Stock futures, which trade during off hours on the expectation of what will happen when trading begins in New York, signaled a sharp selloff in New York, similar to what happened when British voters defied expectations and voted to exit membership in the European Union.

Shortly after midnight in New York, stock futures that track the S&P 500 were off by 5 percent. Futures for the open of the Dow Jones industrial average effectively hit the floor they’re allowed before they can trade no lower before the open, sort of a rule-caused halt to trading. It means anyone who had $100 invested in a mutual fund that tracks the S&P 500 stood to lose $5 right at the open. Multiply that over millions of Americans with retirement plans, and billions of dollars of wealth stand to be erased amid market turmoil.

Investment analysts warn ordinary investors against exiting the market during a stampede-like selloff because it raises the risk of locking in losses and missing the rebound that often follows days, weeks or months later.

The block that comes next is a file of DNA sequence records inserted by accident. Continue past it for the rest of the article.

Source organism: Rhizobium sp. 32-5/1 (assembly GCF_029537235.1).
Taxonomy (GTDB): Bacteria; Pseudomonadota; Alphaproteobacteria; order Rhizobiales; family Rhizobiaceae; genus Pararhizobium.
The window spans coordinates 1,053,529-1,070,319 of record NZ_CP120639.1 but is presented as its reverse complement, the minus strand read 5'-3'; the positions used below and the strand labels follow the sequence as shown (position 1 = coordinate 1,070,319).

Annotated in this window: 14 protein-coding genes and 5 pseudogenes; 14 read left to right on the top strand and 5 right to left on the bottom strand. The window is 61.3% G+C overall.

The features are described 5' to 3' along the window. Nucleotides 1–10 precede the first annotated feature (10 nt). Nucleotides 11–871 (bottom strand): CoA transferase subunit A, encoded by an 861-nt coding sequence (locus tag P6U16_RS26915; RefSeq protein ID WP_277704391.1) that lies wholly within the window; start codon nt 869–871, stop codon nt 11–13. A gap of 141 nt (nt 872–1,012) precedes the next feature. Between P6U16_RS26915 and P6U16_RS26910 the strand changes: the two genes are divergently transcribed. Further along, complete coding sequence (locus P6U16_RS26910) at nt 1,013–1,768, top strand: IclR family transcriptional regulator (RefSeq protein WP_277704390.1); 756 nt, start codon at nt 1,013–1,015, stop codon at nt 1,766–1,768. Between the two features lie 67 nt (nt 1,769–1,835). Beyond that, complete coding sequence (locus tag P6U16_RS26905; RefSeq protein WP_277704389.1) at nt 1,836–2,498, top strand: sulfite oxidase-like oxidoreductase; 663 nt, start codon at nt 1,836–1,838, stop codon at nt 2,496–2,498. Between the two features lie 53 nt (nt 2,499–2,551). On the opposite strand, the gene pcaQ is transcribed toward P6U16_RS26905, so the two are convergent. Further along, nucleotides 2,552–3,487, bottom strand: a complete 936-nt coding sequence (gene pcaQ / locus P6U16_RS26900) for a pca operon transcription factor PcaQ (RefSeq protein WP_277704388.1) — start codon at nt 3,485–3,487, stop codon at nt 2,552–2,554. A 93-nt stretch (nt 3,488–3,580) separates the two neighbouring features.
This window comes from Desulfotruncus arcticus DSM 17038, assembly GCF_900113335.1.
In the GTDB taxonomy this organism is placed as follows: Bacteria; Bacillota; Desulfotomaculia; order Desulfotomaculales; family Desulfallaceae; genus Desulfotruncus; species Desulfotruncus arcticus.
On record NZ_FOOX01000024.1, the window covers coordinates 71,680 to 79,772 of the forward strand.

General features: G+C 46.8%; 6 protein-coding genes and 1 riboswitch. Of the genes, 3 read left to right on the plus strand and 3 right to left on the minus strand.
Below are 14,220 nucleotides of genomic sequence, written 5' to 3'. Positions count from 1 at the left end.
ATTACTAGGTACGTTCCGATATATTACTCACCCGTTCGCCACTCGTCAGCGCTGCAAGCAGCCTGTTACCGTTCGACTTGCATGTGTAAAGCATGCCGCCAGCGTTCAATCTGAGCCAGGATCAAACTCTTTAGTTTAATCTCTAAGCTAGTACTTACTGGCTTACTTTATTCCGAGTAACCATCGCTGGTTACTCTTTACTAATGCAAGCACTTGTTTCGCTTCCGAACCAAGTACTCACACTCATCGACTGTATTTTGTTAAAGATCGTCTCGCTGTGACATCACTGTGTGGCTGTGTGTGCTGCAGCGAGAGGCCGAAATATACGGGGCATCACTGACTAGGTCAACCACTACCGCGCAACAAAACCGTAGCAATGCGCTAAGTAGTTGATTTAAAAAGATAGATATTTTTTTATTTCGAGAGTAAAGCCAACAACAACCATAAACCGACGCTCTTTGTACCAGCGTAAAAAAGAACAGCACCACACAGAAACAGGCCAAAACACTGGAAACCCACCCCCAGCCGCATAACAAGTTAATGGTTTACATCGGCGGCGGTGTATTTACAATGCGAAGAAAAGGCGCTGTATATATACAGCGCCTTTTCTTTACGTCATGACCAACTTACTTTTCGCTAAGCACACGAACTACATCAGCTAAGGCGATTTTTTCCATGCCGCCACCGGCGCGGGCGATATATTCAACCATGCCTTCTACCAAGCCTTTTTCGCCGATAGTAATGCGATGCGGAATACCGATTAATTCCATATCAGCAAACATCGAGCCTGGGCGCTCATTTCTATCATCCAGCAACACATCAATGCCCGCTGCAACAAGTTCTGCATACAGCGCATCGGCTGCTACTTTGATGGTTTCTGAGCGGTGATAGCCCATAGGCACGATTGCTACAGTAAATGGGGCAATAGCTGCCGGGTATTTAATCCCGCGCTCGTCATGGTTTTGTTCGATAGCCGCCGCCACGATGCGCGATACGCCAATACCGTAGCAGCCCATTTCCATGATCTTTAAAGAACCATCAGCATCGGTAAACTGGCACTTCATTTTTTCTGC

Like Ronald Reagan decades earlier, Trump is an unknown quantity as a national political leader. But unlike then, global financial markets are deeply interconnected.

As voting drew to a close Tuesday, high voter turnout in Pennsylvania and Florida sparked a rally in stock futures trading as investors cheered what they thought was the status quo amid an improving economy.

A Clinton victory would be seen as bolstering the political status quo in the US, allowing investors to focus on the improving outlook for the US economy and corporate earnings.

Swiss bank UBS, in a note to investors late Tuesday.

Wednesday is sure to be a rough day as well for Mexicans, whose currency, the peso, had become a proxy for the U.S. elections.

Trump’s promise to build a border wall and renegotiate the North American Free Trade Agreement has battered the peso, ironically making Mexican-made goods coming into the United States even cheaper for consumers. After recovering on Monday when polls suggested a Clinton win, the peso lost more than 11 percent of its value, to 20.37 to the dollar, in after-hours trading early Wednesday. It recovered slighty before the open of U.S. markets but was still down nearly 10 percent in value against the dollar.

Kevin G. Hall: 202-383-6038, @KevinGHall